Asked about increased competition in Quebec and the downside risk to loan growth, Diane Giard, EVP, P&C Banking, said: “…What we don’t want to do is to be competitive with Desjardins on pricing…Where really the main pricing pressure is coming from is on the mortgage side with Desjardins…This is where you would see in fact [Desjardins’] growth being somewhat more significant than ours…I really want to make sure that my troops are well disciplined in maintaining the proper balance between growth and NIM.” (Source)
Giard: “…Our three main channels for mortgage origination…works well for us…” (Source)
Following its earnings, National Bank announced a new $6 monthly fee on its All-in-One line of credit, which takes effect on all new and existing customers on May 4, 2015. There was previously no fee on a client’s first All-in-One account. (In CMT’s expectation, there will be enough broker and client backlash that this move will adversely impact the bank’s broker-originated All-in-One volumes.)
Royal Bank of Canada
Q1 net income: $2.5 billion
(+17% Y/Y) Earnings per share: $1.65
RBC’s residential mortgage portfolio rose to $194 billion in Q1, up from $192 billion in Q4. (Source)
60% of its mortgages are uninsured while 40% are insured, unchanged from the previous quarter. (Source)
19% of the bank’s portfolio is in Alberta. (Source)
“Beyond active monitoring, we have stress tested both our wholesale and retail portfolios given the $45 oil price for a sustained period of time, a significant increase in Canadian unemployment and interest rates, and a national downturn in the real estate market as well as a recession in Alberta,” said Mark Hughes, Chief Risk Officer. “Under this very extreme scenario, we have determined that the potential losses would still be manageable and within our risk appetite.” (Source)
RBC’s condo exposure is 9.6% of its mortgage portfolio (up from 9.5%), representing approximately $3.8 billion. (Source)
Asked about the bank’s decision to lead on dropping prime rate only partially following the BOC’s rate reduction, David McKay, President and CEO, said this: “We took a number of factors into consideration obviously when we moved prime down…by 15 basis points a few months ago…We looked at our funding costs, we looked at the environment, we looked at the structure of our business and that was the appropriate decision at that time, and we take the same variables into consideration for any future prime decrease.” (Source)
McKay on the partial cut offsetting some pressure that otherwise may have come up if they had moved in line with the BOC: “Looking at our historic margins in our variable rate mortgage book and if you’re looking at our funding costs, and all those go into it and we’re able to manage it somewhat, not offset completely the impact, but certainly manage it, if it does stimulate demand, you have increased volumes in demand to offset that from a revenue perspective. We are very happy with our volume growth and our revenue growth and our margins in a difficult operating environment around competition and lower rates. So I think it’s good performance by the business.” (Source)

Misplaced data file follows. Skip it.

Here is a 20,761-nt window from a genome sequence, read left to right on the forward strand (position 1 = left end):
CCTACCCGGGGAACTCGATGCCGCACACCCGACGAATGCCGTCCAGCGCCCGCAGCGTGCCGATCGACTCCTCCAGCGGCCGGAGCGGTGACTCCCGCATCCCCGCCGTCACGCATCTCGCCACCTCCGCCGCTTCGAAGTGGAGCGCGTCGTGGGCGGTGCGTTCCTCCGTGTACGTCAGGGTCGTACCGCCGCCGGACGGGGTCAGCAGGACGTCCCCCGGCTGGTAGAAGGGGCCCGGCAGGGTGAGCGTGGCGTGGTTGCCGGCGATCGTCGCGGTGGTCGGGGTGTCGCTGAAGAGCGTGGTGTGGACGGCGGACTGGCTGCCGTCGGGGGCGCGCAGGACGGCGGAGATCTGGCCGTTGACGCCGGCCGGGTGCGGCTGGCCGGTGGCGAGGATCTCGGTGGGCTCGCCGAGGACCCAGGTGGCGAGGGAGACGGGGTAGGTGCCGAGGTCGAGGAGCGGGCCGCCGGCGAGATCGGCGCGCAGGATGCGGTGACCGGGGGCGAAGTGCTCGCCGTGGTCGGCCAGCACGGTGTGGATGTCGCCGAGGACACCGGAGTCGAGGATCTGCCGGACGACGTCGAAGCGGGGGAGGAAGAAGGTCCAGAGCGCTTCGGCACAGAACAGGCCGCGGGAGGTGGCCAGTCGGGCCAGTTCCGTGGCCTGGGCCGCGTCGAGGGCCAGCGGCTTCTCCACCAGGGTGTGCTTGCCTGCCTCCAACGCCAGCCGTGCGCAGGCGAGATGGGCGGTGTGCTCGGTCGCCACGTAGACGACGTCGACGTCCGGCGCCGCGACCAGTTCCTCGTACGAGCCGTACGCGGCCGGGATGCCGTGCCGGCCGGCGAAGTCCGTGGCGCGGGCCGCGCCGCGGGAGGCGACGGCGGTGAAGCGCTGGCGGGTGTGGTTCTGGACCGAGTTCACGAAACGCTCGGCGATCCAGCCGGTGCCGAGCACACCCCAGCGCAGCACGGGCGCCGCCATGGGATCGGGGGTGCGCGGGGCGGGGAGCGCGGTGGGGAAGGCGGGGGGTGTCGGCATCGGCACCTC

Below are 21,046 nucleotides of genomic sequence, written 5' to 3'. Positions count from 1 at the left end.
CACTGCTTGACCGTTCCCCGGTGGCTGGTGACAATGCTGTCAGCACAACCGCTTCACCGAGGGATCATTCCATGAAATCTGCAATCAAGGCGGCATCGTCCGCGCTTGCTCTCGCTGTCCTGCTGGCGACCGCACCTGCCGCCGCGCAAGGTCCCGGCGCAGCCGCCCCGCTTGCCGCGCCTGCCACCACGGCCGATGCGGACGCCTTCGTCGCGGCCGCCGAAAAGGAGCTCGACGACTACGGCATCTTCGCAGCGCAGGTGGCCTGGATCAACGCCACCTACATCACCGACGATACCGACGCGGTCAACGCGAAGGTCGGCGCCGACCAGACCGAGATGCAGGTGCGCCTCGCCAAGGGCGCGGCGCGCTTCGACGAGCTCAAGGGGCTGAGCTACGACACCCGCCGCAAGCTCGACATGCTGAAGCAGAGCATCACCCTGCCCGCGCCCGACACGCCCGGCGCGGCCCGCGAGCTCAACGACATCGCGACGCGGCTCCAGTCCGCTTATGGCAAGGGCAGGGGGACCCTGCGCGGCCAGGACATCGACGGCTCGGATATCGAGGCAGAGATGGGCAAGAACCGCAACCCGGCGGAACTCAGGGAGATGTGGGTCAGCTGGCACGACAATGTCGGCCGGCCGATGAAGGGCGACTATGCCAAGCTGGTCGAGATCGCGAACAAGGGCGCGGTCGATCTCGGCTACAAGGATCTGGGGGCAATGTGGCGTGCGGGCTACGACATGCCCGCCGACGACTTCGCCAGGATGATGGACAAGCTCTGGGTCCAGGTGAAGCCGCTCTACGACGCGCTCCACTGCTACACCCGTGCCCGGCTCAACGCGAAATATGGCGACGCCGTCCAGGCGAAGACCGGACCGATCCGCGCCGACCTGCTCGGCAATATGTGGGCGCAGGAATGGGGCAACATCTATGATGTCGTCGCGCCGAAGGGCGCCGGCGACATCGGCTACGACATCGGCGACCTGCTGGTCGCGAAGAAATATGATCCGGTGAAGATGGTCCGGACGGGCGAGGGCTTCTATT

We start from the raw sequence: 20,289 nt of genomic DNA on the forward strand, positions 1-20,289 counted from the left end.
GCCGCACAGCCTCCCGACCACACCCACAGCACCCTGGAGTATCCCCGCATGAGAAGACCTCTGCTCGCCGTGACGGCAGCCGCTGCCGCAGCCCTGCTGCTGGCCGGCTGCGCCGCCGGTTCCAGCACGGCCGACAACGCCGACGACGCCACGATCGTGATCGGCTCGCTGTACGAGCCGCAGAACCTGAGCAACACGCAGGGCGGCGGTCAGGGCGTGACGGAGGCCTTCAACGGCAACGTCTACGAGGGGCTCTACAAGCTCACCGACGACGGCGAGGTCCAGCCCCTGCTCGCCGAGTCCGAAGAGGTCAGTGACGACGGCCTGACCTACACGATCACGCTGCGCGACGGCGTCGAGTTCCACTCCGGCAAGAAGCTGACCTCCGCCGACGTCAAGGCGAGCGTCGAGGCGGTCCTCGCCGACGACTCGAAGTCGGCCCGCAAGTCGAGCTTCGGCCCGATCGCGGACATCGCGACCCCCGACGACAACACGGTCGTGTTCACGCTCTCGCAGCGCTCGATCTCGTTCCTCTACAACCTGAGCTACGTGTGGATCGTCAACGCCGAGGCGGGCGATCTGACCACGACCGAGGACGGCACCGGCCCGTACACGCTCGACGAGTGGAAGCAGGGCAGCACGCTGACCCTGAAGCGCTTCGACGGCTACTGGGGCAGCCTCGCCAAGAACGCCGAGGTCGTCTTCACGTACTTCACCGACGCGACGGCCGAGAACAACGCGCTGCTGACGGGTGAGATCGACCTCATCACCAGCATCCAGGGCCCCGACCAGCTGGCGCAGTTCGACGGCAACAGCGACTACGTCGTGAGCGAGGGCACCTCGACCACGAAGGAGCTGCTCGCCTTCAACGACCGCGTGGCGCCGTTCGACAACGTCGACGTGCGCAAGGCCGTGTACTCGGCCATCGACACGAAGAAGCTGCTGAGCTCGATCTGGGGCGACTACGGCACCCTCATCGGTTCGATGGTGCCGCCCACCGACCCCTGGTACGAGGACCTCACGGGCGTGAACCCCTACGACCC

McKay on early signs of deterioration in the market: “Certainly if you looked at the last recession, the first portfolio that showed signs of stress was actually the auto secured portfolio, then the credit card portfolio, the auto secured could show stress in a three- to six-month timeframe, the card book could start to show stress in a six to 12, and actually [stress in] the mortgage book was more in the 12- to 24-month lag [timeframe] to economic deterioration…(It’s) not necessarily the unsecured that always goes first, some of the secured higher-risk portfolios go first. So I think there is a mix there that we watch very carefully. And as we talked about a number of times, we’ve got proprietary lending systems that allowed us to perform the way we did through the last cycle. And we continue to use very advanced monitoring capability around with our customers to watch for signs of stress and deterioration and act proactively to manage that account.” (Source)
Q1 net income: $1.73 billion
(+1% Y/Y) Earnings per share: $1.35
The total portfolio of residential retail mortgages was unchanged at $189 billion in the quarter. The portfolio was comprised of $169 billion in freehold properties and $20 billion in condos. (Source)
52% of the residential mortgage portfolio was insured in the first quarter, unchanged from Q4. The uninsured portfolio has an average loan-to-value ratio of approximately 55%, up from 54% in the previous quarter. (Source)
The bulk of the bank’s mortgage activity is in Ontario, with $93 billion in mortgages vs. $96 billion in the rest of Canada combined. (Source)
Net interest margin rose 4 basis points year-over-year. (Source)
“Loan volumes increased 4% year-over-year, with double-digit growth in personal loans and credit cards, as well as commercial lending balances. This growth was probably offset by the Tangerine mortgage run off. Adjusting for the mortgage run off, loan growth was good at 6%.” (Source)
Q1 net income: $2.06 billion
(+5% Y/Y) Earnings per share: $1.09
TD’s residential mortgage portfolio rose to $175 billion, up from $173 billion in the previous quarter and $165 billion in Q1 2014. (Source)
The bank reported real estate secured lending growth of 4% YoY, matching the previous quarter. (Source)
Net interest margins fell to 2.88%, down 4 bps from the previous quarter and 6 bps from Q1 2014. (Source)
61% of the portfolio is insured, down from 62% in the previous quarter. The loan-to-value of the uninsured portfolio is 60%, down from 61% in Q3. (Source)
71% of the bank’s condo mortgages are insured, down from 72% in the previous quarter. (Source)
Note: Transcripts are provided by a third-party (Seeking Alpha). Their accuracy cannot be 100% assured.
Steve Huebl & Rob McLister, CMT